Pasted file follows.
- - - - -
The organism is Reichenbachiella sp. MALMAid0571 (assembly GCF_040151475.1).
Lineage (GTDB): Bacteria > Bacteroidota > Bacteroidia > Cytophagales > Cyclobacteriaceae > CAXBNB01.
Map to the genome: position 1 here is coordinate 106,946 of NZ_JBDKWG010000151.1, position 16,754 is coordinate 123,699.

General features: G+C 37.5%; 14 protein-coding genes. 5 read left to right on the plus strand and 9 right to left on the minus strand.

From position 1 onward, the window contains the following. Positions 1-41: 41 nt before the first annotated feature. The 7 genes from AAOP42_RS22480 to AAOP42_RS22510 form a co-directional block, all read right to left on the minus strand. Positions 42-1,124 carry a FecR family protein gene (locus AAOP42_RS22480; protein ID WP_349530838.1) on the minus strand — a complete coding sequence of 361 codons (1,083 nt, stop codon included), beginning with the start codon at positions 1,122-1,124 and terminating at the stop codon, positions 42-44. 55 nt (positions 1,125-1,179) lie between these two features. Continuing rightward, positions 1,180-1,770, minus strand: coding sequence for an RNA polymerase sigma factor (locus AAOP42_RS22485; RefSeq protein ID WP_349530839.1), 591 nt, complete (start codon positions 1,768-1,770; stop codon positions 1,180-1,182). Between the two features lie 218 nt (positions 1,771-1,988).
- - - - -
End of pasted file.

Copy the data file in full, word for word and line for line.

The organism is Reichenbachiella sp. MALMAid0571 (assembly GCF_040151475.1).
Lineage (GTDB): Bacteria > Bacteroidota > Bacteroidia > Cytophagales > Cyclobacteriaceae > CAXBNB01.
Map to the genome: position 1 here is coordinate 106,946 of NZ_JBDKWG010000151.1, position 16,754 is coordinate 123,699.

General features: G+C 37.5%; 14 protein-coding genes. 5 read left to right on the plus strand and 9 right to left on the minus strand.

From position 1 onward, the window contains the following. Positions 1-41: 41 nt before the first annotated feature. The 7 genes from AAOP42_RS22480 to AAOP42_RS22510 form a co-directional block, all read right to left on the minus strand. Positions 42-1,124 carry a FecR family protein gene (locus AAOP42_RS22480; protein ID WP_349530838.1) on the minus strand — a complete coding sequence of 361 codons (1,083 nt, stop codon included), beginning with the start codon at positions 1,122-1,124 and terminating at the stop codon, positions 42-44. 55 nt (positions 1,125-1,179) lie between these two features. Continuing rightward, positions 1,180-1,770, minus strand: coding sequence for an RNA polymerase sigma factor (locus AAOP42_RS22485; RefSeq protein ID WP_349530839.1), 591 nt, complete (start codon positions 1,768-1,770; stop codon positions 1,180-1,182). Between the two features lie 218 nt (positions 1,771-1,988).